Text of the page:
"I’ll be honest, my daily life is stressful and I sometimes feel like the weight of the world is on my shoulders. Up until a couple of months ago, my dad refused any professional care. My brother struggled to help as he feels he is looking at his future self. I completely understand this, and never push him to help. This means for a long time it was just me caring for dad. I have been fighting with the Adult Care Team within Social Services for a couple of years and they are finally beginning to listen to me - but it has been very hard.

Nowadays, I go into panic mode every time my phone rings in case something bad has happened. I’m constantly thinking about dad and what I need to do. I'm constantly worrying that I don’t do enough for him and that I hope he’s happy - he lives alone in sheltered housing which makes me feel guilty if I’m not there with him for company. My view of life is very much ‘you’ve only got one life...so live it!’ Myself and my husband got married during the pandemic with just 15 family members. We could have postponed it but my husband knew how important it was for me to have my dad walk me down the aisle - I was so lucky to have experienced that and it will be a memory I will treasure forever."


As a carer for a loved one affected by Huntington’s disease, how do your friends and family support you physically or emotionally?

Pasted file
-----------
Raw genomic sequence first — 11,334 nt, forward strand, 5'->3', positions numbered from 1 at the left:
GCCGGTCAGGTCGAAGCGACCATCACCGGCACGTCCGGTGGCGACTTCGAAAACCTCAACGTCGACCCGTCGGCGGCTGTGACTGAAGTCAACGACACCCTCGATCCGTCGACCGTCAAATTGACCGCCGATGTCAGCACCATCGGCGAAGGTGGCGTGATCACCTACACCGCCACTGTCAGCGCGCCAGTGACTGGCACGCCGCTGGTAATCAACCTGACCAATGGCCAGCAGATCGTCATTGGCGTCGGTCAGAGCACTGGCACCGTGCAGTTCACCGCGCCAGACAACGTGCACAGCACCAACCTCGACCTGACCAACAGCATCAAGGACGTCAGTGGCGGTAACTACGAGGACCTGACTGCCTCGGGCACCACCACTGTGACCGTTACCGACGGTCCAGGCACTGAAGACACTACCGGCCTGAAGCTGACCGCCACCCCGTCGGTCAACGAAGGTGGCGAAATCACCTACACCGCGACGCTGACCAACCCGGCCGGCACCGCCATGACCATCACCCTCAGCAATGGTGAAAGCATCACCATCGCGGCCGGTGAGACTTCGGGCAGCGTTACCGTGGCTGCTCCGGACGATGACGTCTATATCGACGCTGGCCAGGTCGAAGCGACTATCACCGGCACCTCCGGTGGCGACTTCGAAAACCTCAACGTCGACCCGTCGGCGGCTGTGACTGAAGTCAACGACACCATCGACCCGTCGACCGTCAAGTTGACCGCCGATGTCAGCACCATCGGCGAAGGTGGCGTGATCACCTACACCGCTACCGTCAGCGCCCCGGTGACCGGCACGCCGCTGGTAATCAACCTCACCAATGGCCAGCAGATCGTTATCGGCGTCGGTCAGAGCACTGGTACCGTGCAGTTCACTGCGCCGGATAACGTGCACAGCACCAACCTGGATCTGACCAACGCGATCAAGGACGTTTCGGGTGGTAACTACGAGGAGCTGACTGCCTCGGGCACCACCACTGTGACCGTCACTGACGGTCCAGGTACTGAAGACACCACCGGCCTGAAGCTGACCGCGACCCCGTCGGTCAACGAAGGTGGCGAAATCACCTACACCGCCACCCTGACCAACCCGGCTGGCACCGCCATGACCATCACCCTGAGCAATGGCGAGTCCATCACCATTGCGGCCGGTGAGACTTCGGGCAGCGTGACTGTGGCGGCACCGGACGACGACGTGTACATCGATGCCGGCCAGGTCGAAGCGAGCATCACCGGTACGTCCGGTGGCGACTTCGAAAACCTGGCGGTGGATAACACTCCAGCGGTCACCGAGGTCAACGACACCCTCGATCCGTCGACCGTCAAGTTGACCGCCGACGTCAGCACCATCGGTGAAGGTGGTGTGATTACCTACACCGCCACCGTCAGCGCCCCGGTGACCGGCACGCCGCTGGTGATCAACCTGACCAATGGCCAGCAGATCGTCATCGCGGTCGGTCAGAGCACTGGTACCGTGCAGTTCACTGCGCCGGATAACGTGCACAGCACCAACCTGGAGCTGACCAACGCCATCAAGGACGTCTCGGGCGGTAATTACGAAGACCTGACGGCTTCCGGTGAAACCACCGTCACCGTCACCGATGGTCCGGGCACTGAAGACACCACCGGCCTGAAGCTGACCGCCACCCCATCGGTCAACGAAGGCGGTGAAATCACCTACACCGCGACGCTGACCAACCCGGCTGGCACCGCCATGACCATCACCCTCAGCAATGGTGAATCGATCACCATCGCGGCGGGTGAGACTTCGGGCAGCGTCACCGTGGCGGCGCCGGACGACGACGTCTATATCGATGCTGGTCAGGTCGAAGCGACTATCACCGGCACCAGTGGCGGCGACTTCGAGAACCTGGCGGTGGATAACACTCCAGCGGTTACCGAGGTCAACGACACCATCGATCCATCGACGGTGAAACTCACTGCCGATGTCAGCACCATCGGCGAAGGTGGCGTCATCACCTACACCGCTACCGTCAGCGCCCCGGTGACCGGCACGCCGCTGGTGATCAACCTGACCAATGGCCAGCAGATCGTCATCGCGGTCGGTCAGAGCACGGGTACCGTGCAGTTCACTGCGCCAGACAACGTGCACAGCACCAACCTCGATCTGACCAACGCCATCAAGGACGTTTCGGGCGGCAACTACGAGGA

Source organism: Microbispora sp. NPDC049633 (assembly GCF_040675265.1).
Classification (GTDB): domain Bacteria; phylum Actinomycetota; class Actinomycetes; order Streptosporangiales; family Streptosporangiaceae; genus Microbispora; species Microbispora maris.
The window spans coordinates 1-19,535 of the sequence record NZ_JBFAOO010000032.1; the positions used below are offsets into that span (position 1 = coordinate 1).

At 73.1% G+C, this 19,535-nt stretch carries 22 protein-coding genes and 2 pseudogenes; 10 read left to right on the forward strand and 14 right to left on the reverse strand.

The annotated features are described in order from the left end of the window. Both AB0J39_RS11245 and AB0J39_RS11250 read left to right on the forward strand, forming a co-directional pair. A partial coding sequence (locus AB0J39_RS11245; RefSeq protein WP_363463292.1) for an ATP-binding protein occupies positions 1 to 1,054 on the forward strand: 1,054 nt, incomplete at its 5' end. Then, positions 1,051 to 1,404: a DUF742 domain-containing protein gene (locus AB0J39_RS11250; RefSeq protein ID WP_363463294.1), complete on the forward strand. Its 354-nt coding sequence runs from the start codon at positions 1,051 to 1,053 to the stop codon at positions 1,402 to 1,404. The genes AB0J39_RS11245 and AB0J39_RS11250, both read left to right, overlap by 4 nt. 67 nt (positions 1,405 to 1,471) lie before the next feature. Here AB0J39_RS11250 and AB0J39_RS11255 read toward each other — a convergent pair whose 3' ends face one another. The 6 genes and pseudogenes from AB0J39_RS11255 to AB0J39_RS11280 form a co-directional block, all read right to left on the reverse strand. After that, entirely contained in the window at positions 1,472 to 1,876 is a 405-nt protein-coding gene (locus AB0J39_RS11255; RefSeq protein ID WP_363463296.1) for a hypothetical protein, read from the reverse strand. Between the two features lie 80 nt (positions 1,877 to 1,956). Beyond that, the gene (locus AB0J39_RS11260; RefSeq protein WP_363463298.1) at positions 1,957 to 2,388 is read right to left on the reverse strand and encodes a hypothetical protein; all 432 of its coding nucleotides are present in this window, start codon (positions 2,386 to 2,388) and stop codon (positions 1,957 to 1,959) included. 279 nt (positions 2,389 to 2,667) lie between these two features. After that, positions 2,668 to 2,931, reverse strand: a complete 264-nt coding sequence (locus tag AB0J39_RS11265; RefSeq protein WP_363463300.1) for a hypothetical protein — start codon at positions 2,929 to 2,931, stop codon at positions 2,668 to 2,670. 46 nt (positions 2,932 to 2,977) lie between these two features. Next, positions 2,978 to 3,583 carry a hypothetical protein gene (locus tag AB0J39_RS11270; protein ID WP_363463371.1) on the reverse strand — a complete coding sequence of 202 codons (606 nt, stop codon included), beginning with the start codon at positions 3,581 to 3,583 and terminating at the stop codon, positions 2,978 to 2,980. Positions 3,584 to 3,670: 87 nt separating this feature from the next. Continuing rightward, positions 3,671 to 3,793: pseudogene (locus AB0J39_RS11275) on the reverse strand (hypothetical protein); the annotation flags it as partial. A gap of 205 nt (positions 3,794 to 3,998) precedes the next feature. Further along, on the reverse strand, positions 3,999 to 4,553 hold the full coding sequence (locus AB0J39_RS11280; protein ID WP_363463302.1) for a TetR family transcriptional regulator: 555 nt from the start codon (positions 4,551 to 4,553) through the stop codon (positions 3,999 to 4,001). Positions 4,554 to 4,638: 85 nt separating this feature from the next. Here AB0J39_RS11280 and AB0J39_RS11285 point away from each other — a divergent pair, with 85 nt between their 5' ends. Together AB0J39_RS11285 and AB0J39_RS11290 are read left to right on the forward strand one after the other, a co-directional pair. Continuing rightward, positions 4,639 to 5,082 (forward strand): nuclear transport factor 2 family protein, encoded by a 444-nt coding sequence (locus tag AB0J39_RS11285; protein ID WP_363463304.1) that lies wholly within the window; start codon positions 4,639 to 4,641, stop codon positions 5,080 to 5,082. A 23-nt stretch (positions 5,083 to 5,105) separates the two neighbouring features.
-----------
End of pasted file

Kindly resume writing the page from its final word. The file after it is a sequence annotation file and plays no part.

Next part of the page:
"Physically it’s very difficult for anyone to help and support as dad refuses care from anyone other than me - my nearest and dearest do offer though! I’m not very good at asking for help or telling people I’m struggling, I usually wait until it all gets too much and tend to have a bit of a breakdown over it - then give myself a good talking too and carry on! I get a lot of emotional support when I do open up to my friends and family, I just find it hard to lean on people. My husband is extremely supportive, and my dad adores him! My mum is also a huge help to me emotionally! Huntington’s is an extremely lonely disease, there isn’t a lot of awareness and I have lost friendships due to my caring responsibilities. Partly due to me not being open and honest and admitting I was struggling, I just withdrew myself and slowly got excluded from things."


What is the one thing you find most useful and supportive as a carer of someone affected by Huntington’s disease?

"I have found the social media Huntington’s community very useful! It’s been a way of connecting with people who may understand how I’m feeling and be able to offer support if I’m struggling with care or don’t know what the best thing to do is."


Do you have any advice for others who are having similar experiences to yourself?

"Talk. Reach out to people who are going through something similar, that old cliché ‘a problem shared is a problem halved' is true and it has helped me massively."

Thank you to Emma for sharing her experience with us. We hope that sharing her story will help others within the community. Please email us if you have your own story to share.

If you are affected by Huntington’s disease and are in need of support or advice, please contact us on 0151 331 5444 or email info@hda.org.uk. Our dedicated phone line is open 9 am – 5 pm, Monday – Friday with Specialist Advisers waiting at the other end to offer you support.

If you are a carer for a loved one, you can find information on how to get support here.